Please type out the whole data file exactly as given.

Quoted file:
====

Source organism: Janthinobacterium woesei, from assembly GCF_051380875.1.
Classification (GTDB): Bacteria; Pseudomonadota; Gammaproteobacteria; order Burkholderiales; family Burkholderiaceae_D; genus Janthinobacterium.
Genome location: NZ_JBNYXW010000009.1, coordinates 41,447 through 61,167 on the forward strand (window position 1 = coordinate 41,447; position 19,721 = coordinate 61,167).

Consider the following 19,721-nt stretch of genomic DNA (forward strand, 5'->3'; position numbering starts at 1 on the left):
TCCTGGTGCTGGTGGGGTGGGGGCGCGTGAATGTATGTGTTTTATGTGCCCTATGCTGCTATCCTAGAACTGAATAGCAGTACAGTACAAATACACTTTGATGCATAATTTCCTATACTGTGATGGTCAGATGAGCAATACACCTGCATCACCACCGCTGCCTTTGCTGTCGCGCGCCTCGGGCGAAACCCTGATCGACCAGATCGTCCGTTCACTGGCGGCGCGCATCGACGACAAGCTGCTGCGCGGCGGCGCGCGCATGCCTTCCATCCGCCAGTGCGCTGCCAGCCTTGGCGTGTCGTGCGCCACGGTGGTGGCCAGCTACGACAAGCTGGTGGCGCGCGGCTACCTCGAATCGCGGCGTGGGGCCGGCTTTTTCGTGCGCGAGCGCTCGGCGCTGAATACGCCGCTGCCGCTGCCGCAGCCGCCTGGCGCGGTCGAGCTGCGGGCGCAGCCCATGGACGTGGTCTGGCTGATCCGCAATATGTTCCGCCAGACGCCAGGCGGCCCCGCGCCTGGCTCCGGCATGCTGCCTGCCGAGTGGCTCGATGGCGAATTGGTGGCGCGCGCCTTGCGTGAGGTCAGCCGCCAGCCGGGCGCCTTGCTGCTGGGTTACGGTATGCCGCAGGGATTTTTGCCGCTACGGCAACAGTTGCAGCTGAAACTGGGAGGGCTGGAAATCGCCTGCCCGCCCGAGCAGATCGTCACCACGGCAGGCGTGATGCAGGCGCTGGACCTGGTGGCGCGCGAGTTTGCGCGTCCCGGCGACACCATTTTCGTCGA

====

Source organism: Janthinobacterium woesei, from assembly GCF_051380875.1.
Classification (GTDB): Bacteria; Pseudomonadota; Gammaproteobacteria; order Burkholderiales; family Burkholderiaceae_D; genus Janthinobacterium.
Genome location: NZ_JBNYXW010000009.1, coordinates 41,447 through 61,167 on the forward strand (window position 1 = coordinate 41,447; position 19,721 = coordinate 61,167).

Consider the following 19,721-nt stretch of genomic DNA (forward strand, 5'->3'; position numbering starts at 1 on the left):
TCCTGGTGCTGGTGGGGTGGGGGCGCGTGAATGTATGTGTTTTATGTGCCCTATGCTGCTATCCTAGAACTGAATAGCAGTACAGTACAAATACACTTTGATGCATAATTTCCTATACTGTGATGGTCAGATGAGCAATACACCTGCATCACCACCGCTGCCTTTGCTGTCGCGCGCCTCGGGCGAAACCCTGATCGACCAGATCGTCCGTTCACTGGCGGCGCGCATCGACGACAAGCTGCTGCGCGGCGGCGCGCGCATGCCTTCCATCCGCCAGTGCGCTGCCAGCCTTGGCGTGTCGTGCGCCACGGTGGTGGCCAGCTACGACAAGCTGGTGGCGCGCGGCTACCTCGAATCGCGGCGTGGGGCCGGCTTTTTCGTGCGCGAGCGCTCGGCGCTGAATACGCCGCTGCCGCTGCCGCAGCCGCCTGGCGCGGTCGAGCTGCGGGCGCAGCCCATGGACGTGGTCTGGCTGATCCGCAATATGTTCCGCCAGACGCCAGGCGGCCCCGCGCCTGGCTCCGGCATGCTGCCTGCCGAGTGGCTCGATGGCGAATTGGTGGCGCGCGCCTTGCGTGAGGTCAGCCGCCAGCCGGGCGCCTTGCTGCTGGGTTACGGTATGCCGCAGGGATTTTTGCCGCTACGGCAACAGTTGCAGCTGAAACTGGGAGGGCTGGAAATCGCCTGCCCGCCCGAGCAGATCGTCACCACGGCAGGCGTGATGCAGGCGCTGGACCTGGTGGCGCGCGAGTTTGCGCGTCCCGGCGACACCATTTTCGTCGA